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photo credit: lone kid (6 of 8) via photopin (license)

Building a Bike Shed Out of Starbucks Cups: Beyond the #WarOnChristmas


The other day I vented on Facebook,

November 8 and I’m already tired of the War on Christmas. No, not the people who are upset by Starbucks cups and Happy Holidays. The people who are upset with those people and compelled to post about it. I’m declaring war on the war on the War on Christmas.

My tongue was firmly in cheek (that last sentence! Come on!), but still, there have been a number of of blogs and FB posts, reposted and shared widely, decrying the outrage over Starbucks’s red cups and companies that say “Happy Holidays.” For the record, I agree with my colleagues that cries of persecution are juvenile and beside the point of Christianity. Most of them are clever, thoughtful and well written.

The problem is–and granted I am in a lefty Christian bubble too much–the reaction to the so-called War on Christmas seems way outsized to the controversy itself. Thus far the “War” seems to amount to a handful of articles, most of which mention the same 3-4 Christian leaders or groups, then sprinkle in quotes from various cranks with Twitter accounts.

I don’t doubt there are people who are offended by what they see as the secularization of the Christmas season. What I question is my tribe’s tendency to go straight to smackdown. Especially since this happens like clockwork every year. Must we do this?

I include myself in this question. Yeah, I didn’t jump on this particular bandwagon, but I’ve jumped on plenty in my day, and I have the limp and the hearing loss to prove it.

The critiques of the War on Christmas (what I called the war on the War on Christmas) legitimize a perspective that frankly doesn’t deserve legitimacy. (Telling your barista your name is Merry Christmas to force them to say those words? Really?!?) But more important, it amounts to building a bike shed. Which is what this post is really about.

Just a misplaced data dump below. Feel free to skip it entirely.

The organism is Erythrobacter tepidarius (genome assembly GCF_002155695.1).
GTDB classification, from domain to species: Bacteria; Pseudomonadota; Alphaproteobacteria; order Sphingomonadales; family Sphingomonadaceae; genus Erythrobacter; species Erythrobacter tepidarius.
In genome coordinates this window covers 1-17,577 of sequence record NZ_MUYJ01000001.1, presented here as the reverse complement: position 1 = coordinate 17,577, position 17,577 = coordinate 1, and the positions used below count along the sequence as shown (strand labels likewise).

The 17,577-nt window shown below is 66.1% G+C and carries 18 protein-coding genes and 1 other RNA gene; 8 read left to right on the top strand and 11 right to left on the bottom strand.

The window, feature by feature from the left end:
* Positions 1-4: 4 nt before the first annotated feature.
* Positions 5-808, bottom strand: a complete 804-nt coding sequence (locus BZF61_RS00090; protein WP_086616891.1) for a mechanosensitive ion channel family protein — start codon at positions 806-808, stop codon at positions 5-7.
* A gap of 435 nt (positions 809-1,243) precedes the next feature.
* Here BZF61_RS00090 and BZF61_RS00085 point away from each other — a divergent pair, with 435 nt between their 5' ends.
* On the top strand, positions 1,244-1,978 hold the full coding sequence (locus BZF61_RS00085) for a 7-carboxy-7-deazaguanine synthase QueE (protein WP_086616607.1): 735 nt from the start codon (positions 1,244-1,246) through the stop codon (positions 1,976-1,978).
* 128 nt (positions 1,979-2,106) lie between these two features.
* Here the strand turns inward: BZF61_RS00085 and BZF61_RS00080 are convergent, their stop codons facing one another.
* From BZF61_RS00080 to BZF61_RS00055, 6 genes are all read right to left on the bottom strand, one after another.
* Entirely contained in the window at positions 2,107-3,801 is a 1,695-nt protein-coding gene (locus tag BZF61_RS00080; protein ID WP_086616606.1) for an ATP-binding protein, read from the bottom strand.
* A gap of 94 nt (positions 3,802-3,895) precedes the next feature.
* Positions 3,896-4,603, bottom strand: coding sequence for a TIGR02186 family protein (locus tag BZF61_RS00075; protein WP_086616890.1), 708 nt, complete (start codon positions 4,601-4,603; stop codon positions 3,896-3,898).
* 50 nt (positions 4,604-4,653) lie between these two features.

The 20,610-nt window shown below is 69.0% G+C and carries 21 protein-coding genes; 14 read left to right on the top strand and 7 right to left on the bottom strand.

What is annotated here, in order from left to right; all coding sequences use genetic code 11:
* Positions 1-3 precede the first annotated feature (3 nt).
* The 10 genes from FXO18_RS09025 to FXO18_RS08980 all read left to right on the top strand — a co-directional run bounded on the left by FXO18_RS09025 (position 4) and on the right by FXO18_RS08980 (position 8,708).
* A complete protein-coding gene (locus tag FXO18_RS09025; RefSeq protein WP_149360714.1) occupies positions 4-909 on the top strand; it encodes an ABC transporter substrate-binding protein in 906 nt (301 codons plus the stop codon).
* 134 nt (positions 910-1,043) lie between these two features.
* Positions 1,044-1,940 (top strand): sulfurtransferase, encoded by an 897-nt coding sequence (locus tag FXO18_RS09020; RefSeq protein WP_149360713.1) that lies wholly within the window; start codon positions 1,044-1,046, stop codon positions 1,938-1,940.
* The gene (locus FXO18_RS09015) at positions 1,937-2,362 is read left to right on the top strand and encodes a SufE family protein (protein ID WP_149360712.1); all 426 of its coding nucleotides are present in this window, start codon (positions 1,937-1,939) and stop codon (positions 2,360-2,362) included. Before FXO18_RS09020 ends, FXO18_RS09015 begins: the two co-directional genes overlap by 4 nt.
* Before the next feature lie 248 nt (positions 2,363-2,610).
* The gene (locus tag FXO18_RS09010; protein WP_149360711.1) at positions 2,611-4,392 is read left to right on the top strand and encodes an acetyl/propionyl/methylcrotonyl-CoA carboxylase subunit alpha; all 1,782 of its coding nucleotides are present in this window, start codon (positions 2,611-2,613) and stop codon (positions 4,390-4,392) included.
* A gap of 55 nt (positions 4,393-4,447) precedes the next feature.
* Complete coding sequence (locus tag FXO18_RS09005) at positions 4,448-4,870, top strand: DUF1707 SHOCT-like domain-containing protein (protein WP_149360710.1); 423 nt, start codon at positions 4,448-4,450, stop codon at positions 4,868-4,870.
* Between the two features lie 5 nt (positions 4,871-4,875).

Back in the 1950s, C. Northcote Parkinson identified the bike-shed problem, which has come to be known as Parkinson’s Law of Triviality. In a nutshell:

A management committee decides to approve a nuclear power plant, which it does with little argument or deliberation.  Then comes the decision on the color of the bike shed at the plant, during which the management gets into a nit-picking debate and expends far more time and energy than on the nuclear power plant decision.

Or put another way, the amount of discussion is inversely proportional to the complexity of the topic.

Anyone who’s ever served on a church council will recognize this, though it goes way beyond the church. This is the discussion about the color of the carpet in the parlor instead of why the church is dying, or the color of the corporate logo instead of the toxic office culture.

Red cups are easy. #Blacklivesmatter is complex. Westboro Church is easy. Syria is complex. We don’t always have to tackle complex issues on social media. But nor should we be seduced by stuff that really, really doesn’t matter. Again, I am writing to myself as much as anyone else. Please hold me to this.